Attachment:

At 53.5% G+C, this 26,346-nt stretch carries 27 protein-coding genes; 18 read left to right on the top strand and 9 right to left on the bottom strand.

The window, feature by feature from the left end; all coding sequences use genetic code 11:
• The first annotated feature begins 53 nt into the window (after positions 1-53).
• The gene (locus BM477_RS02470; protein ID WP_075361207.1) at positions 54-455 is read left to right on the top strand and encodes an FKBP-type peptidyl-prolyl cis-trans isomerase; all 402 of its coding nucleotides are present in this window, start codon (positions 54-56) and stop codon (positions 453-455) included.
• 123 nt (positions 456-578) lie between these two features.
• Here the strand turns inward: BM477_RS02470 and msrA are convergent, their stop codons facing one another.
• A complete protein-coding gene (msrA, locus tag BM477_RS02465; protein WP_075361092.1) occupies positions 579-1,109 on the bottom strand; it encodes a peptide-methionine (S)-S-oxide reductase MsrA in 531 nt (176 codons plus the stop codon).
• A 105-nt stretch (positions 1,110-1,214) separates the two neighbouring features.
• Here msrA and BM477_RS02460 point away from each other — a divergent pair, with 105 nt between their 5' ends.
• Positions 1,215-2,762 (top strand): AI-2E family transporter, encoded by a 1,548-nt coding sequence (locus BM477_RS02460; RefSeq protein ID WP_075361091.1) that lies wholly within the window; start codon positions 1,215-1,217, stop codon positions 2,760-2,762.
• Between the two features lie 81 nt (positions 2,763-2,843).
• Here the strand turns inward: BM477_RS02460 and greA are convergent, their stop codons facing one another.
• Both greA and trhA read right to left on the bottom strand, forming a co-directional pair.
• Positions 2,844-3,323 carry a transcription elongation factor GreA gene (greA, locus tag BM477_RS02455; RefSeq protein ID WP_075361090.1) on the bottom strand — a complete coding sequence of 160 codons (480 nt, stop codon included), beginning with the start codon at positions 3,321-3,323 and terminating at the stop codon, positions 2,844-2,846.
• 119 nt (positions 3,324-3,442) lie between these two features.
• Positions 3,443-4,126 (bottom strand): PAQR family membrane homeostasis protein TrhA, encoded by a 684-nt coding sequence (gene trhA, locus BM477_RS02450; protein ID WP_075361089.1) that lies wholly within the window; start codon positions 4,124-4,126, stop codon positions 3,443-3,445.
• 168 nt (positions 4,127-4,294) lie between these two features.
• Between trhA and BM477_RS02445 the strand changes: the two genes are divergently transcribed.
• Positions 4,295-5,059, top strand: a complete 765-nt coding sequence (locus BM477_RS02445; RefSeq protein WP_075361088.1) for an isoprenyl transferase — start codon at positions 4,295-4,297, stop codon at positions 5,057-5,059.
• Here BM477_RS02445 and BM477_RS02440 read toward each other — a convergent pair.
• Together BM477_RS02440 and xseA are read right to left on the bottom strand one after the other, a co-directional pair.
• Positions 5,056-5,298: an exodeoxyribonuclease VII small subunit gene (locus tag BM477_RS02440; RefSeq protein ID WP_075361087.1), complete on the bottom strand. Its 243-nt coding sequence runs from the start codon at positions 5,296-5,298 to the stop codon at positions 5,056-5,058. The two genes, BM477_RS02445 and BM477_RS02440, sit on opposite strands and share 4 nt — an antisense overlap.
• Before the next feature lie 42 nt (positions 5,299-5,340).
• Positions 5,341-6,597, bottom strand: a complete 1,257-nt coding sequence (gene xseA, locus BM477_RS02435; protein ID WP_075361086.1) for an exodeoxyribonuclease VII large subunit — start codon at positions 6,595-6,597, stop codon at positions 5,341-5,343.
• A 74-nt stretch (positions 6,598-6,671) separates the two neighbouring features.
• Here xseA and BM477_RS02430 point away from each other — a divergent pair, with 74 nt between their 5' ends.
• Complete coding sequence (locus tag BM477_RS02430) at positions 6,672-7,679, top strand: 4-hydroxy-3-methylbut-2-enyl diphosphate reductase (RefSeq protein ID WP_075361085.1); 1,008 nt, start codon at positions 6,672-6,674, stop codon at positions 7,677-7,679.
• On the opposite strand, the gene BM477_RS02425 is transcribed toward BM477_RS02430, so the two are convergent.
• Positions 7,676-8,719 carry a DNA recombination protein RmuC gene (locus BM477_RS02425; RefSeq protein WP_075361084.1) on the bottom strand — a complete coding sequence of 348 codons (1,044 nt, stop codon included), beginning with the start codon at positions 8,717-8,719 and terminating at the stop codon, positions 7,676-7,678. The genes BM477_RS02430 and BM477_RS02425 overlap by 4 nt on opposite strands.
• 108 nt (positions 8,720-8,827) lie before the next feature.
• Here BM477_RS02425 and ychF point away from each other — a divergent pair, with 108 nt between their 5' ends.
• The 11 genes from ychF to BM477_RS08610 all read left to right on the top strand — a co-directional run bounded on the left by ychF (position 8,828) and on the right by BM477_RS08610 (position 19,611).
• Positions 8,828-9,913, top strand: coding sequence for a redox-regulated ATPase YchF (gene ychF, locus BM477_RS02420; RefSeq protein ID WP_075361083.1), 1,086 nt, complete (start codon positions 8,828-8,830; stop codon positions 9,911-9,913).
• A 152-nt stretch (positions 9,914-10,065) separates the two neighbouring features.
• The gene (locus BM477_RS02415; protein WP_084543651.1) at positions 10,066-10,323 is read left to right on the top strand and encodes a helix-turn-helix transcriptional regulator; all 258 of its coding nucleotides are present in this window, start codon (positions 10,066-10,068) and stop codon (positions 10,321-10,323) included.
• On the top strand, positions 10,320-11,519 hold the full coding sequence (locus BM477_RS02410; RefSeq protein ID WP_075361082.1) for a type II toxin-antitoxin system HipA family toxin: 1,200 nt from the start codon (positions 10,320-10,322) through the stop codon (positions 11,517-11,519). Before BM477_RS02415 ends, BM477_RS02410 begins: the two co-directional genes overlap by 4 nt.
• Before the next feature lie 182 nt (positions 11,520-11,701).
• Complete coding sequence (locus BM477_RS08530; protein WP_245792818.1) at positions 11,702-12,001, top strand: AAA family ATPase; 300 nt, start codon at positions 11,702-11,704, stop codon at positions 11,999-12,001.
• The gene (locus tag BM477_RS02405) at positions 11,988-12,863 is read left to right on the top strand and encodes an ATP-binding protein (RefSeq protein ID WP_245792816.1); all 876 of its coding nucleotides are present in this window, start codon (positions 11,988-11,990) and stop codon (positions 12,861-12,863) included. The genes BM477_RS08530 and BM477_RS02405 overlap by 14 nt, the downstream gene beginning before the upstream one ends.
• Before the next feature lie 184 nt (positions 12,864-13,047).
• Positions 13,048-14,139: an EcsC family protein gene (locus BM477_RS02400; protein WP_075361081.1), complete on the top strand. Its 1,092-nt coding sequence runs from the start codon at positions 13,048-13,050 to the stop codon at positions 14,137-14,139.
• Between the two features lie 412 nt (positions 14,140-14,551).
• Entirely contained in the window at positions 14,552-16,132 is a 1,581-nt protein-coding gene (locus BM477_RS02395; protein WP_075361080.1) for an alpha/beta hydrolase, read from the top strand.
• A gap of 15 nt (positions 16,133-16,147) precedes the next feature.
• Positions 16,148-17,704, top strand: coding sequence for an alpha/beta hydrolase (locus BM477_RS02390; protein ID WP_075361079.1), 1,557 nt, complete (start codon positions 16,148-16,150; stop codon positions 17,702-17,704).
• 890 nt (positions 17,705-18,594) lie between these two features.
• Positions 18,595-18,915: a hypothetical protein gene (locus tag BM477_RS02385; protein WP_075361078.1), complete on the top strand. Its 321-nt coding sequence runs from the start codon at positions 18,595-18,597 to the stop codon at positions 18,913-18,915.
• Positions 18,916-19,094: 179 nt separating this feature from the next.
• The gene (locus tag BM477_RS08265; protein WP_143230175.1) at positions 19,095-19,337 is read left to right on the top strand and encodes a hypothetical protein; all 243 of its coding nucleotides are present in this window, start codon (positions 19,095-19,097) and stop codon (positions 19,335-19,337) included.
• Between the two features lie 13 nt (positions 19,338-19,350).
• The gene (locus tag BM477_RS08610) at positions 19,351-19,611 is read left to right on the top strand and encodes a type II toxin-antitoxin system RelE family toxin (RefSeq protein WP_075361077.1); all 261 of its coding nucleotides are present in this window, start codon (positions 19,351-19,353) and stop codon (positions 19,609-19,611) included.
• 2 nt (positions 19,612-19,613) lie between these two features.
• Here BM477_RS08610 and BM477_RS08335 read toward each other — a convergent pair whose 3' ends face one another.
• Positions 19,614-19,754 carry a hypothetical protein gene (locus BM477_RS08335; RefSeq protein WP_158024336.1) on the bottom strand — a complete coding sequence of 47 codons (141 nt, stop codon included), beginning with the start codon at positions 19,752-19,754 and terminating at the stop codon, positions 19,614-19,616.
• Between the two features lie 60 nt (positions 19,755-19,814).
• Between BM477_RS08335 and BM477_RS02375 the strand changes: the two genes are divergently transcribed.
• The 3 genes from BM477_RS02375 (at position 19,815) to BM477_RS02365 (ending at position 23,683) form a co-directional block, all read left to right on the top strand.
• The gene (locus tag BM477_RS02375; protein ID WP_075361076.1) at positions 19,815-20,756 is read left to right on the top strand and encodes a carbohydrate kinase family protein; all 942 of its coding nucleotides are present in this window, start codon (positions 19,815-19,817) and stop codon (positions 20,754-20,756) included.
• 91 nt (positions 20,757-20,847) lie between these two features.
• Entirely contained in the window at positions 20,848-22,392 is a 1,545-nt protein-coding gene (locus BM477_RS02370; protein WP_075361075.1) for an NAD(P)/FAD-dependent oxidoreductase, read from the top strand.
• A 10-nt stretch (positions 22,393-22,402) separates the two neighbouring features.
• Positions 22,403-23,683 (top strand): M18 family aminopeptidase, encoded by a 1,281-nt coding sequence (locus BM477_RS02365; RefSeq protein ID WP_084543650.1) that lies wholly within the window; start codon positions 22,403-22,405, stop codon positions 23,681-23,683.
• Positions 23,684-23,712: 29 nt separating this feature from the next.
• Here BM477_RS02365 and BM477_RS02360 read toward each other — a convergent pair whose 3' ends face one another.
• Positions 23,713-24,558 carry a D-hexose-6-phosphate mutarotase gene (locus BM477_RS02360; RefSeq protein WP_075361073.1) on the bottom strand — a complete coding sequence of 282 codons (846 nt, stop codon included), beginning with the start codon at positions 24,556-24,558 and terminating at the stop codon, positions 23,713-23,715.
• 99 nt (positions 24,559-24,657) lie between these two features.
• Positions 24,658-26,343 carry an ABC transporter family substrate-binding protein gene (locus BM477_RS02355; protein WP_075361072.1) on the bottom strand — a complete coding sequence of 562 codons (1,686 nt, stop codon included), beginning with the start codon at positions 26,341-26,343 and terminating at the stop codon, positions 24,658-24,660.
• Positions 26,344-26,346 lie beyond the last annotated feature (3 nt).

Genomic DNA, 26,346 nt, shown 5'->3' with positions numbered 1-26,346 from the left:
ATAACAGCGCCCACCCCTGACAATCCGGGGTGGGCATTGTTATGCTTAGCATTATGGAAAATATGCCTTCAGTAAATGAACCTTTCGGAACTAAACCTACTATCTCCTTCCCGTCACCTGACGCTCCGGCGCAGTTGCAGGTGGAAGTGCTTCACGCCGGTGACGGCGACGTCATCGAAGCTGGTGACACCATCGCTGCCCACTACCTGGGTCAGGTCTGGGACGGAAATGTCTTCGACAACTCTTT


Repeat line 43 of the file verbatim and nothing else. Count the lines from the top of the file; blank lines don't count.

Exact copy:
• Entirely contained in the window at positions 14,552-16,132 is a 1,581-nt protein-coding gene (locus BM477_RS02395; protein WP_075361080.1) for an alpha/beta hydrolase, read from the top strand.